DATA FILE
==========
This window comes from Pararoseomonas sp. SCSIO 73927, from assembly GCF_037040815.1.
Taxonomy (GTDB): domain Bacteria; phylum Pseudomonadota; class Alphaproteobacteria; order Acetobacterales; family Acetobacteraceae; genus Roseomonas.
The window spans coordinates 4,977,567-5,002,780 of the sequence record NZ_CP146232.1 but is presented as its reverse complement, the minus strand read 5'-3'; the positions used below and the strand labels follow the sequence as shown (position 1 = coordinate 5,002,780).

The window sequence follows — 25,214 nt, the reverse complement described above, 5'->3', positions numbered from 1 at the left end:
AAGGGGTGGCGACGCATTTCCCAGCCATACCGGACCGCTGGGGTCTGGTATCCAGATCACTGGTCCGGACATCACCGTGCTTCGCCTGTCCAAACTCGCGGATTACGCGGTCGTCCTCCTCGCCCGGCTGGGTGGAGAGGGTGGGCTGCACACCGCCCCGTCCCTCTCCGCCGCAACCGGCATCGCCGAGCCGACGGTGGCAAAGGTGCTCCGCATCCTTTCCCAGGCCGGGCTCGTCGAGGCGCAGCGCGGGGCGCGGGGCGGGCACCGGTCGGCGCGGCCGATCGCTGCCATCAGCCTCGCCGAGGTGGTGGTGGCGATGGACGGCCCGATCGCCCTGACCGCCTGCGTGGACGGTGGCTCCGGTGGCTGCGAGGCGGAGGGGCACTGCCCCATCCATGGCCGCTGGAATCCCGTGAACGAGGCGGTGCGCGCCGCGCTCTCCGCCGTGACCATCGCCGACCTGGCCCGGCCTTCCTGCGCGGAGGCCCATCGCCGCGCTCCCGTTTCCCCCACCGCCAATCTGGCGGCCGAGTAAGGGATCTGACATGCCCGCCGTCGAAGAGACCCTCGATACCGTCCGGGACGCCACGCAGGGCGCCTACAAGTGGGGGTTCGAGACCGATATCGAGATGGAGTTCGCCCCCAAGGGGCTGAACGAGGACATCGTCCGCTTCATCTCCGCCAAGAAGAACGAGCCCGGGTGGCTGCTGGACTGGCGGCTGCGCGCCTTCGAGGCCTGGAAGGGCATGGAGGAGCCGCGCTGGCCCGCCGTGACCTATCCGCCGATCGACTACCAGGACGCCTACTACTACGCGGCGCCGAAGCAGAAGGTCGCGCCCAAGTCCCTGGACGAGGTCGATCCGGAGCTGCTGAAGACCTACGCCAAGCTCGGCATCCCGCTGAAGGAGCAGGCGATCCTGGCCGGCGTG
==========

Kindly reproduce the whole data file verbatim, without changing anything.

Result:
This window comes from Pararoseomonas sp. SCSIO 73927, from assembly GCF_037040815.1.
Taxonomy (GTDB): domain Bacteria; phylum Pseudomonadota; class Alphaproteobacteria; order Acetobacterales; family Acetobacteraceae; genus Roseomonas.
The window spans coordinates 4,977,567-5,002,780 of the sequence record NZ_CP146232.1 but is presented as its reverse complement, the minus strand read 5'-3'; the positions used below and the strand labels follow the sequence as shown (position 1 = coordinate 5,002,780).

The window sequence follows — 25,214 nt, the reverse complement described above, 5'->3', positions numbered from 1 at the left end:
AAGGGGTGGCGACGCATTTCCCAGCCATACCGGACCGCTGGGGTCTGGTATCCAGATCACTGGTCCGGACATCACCGTGCTTCGCCTGTCCAAACTCGCGGATTACGCGGTCGTCCTCCTCGCCCGGCTGGGTGGAGAGGGTGGGCTGCACACCGCCCCGTCCCTCTCCGCCGCAACCGGCATCGCCGAGCCGACGGTGGCAAAGGTGCTCCGCATCCTTTCCCAGGCCGGGCTCGTCGAGGCGCAGCGCGGGGCGCGGGGCGGGCACCGGTCGGCGCGGCCGATCGCTGCCATCAGCCTCGCCGAGGTGGTGGTGGCGATGGACGGCCCGATCGCCCTGACCGCCTGCGTGGACGGTGGCTCCGGTGGCTGCGAGGCGGAGGGGCACTGCCCCATCCATGGCCGCTGGAATCCCGTGAACGAGGCGGTGCGCGCCGCGCTCTCCGCCGTGACCATCGCCGACCTGGCCCGGCCTTCCTGCGCGGAGGCCCATCGCCGCGCTCCCGTTTCCCCCACCGCCAATCTGGCGGCCGAGTAAGGGATCTGACATGCCCGCCGTCGAAGAGACCCTCGATACCGTCCGGGACGCCACGCAGGGCGCCTACAAGTGGGGGTTCGAGACCGATATCGAGATGGAGTTCGCCCCCAAGGGGCTGAACGAGGACATCGTCCGCTTCATCTCCGCCAAGAAGAACGAGCCCGGGTGGCTGCTGGACTGGCGGCTGCGCGCCTTCGAGGCCTGGAAGGGCATGGAGGAGCCGCGCTGGCCCGCCGTGACCTATCCGCCGATCGACTACCAGGACGCCTACTACTACGCGGCGCCGAAGCAGAAGGTCGCGCCCAAGTCCCTGGACGAGGTCGATCCGGAGCTGCTGAAGACCTACGCCAAGCTCGGCATCCCGCTGAAGGAGCAGGCGATCCTGGCCGGCGTG